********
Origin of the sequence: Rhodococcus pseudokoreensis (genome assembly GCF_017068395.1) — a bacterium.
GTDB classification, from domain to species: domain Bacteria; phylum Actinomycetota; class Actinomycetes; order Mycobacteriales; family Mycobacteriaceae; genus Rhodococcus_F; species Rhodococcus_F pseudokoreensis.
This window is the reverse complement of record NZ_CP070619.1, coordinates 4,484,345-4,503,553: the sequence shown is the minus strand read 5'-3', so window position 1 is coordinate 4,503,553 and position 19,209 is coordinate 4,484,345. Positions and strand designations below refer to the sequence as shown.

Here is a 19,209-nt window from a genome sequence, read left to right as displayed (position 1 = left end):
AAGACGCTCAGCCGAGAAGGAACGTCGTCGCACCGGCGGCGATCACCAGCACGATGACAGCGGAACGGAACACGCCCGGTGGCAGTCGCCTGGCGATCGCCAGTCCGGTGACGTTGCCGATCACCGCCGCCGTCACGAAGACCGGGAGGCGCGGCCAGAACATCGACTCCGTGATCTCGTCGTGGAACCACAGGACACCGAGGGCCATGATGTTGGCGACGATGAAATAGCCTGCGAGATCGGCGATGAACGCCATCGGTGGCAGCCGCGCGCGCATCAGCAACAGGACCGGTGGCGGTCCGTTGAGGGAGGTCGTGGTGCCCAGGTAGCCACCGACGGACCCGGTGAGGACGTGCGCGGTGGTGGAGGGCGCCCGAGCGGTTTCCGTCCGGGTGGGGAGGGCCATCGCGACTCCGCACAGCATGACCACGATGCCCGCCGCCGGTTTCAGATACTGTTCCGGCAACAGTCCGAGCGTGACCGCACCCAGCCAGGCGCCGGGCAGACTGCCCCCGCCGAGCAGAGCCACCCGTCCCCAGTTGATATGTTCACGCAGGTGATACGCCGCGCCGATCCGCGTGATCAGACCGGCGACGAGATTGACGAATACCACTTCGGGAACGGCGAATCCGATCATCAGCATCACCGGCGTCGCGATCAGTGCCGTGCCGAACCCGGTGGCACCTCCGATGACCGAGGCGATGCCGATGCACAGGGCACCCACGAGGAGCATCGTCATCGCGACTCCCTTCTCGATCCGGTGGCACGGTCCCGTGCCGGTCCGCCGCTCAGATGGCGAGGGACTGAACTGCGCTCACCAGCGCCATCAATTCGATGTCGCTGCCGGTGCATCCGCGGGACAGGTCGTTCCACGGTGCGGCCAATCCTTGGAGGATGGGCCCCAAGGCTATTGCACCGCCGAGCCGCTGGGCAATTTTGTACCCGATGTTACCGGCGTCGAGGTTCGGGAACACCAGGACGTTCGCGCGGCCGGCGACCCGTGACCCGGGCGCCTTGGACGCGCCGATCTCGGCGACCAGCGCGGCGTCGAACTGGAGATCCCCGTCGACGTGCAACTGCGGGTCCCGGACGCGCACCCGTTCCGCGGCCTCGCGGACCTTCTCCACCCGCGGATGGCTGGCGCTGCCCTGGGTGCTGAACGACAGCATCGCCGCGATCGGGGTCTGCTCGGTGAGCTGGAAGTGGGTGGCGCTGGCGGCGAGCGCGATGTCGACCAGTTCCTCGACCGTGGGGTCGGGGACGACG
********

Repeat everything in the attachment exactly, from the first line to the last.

Origin of the sequence: Rhodococcus pseudokoreensis (genome assembly GCF_017068395.1) — a bacterium.
GTDB classification, from domain to species: domain Bacteria; phylum Actinomycetota; class Actinomycetes; order Mycobacteriales; family Mycobacteriaceae; genus Rhodococcus_F; species Rhodococcus_F pseudokoreensis.
This window is the reverse complement of record NZ_CP070619.1, coordinates 4,484,345-4,503,553: the sequence shown is the minus strand read 5'-3', so window position 1 is coordinate 4,503,553 and position 19,209 is coordinate 4,484,345. Positions and strand designations below refer to the sequence as shown.

Here is a 19,209-nt window from a genome sequence, read left to right as displayed (position 1 = left end):
AAGACGCTCAGCCGAGAAGGAACGTCGTCGCACCGGCGGCGATCACCAGCACGATGACAGCGGAACGGAACACGCCCGGTGGCAGTCGCCTGGCGATCGCCAGTCCGGTGACGTTGCCGATCACCGCCGCCGTCACGAAGACCGGGAGGCGCGGCCAGAACATCGACTCCGTGATCTCGTCGTGGAACCACAGGACACCGAGGGCCATGATGTTGGCGACGATGAAATAGCCTGCGAGATCGGCGATGAACGCCATCGGTGGCAGCCGCGCGCGCATCAGCAACAGGACCGGTGGCGGTCCGTTGAGGGAGGTCGTGGTGCCCAGGTAGCCACCGACGGACCCGGTGAGGACGTGCGCGGTGGTGGAGGGCGCCCGAGCGGTTTCCGTCCGGGTGGGGAGGGCCATCGCGACTCCGCACAGCATGACCACGATGCCCGCCGCCGGTTTCAGATACTGTTCCGGCAACAGTCCGAGCGTGACCGCACCCAGCCAGGCGCCGGGCAGACTGCCCCCGCCGAGCAGAGCCACCCGTCCCCAGTTGATATGTTCACGCAGGTGATACGCCGCGCCGATCCGCGTGATCAGACCGGCGACGAGATTGACGAATACCACTTCGGGAACGGCGAATCCGATCATCAGCATCACCGGCGTCGCGATCAGTGCCGTGCCGAACCCGGTGGCACCTCCGATGACCGAGGCGATGCCGATGCACAGGGCACCCACGAGGAGCATCGTCATCGCGACTCCCTTCTCGATCCGGTGGCACGGTCCCGTGCCGGTCCGCCGCTCAGATGGCGAGGGACTGAACTGCGCTCACCAGCGCCATCAATTCGATGTCGCTGCCGGTGCATCCGCGGGACAGGTCGTTCCACGGTGCGGCCAATCCTTGGAGGATGGGCCCCAAGGCTATTGCACCGCCGAGCCGCTGGGCAATTTTGTACCCGATGTTACCGGCGTCGAGGTTCGGGAACACCAGGACGTTCGCGCGGCCGGCGACCCGTGACCCGGGCGCCTTGGACGCGCCGATCTCGGCGACCAGCGCGGCGTCGAACTGGAGATCCCCGTCGACGTGCAACTGCGGGTCCCGGACGCGCACCCGTTCCGCGGCCTCGCGGACCTTCTCCACCCGCGGATGGCTGGCGCTGCCCTGGGTGCTGAACGACAGCATCGCCGCGATCGGGGTCTGCTCGGTGAGCTGGAAGTGGGTGGCGCTGGCGGCGAGCGCGATGTCGACCAGTTCCTCGACCGTGGGGTCGGGGACGACG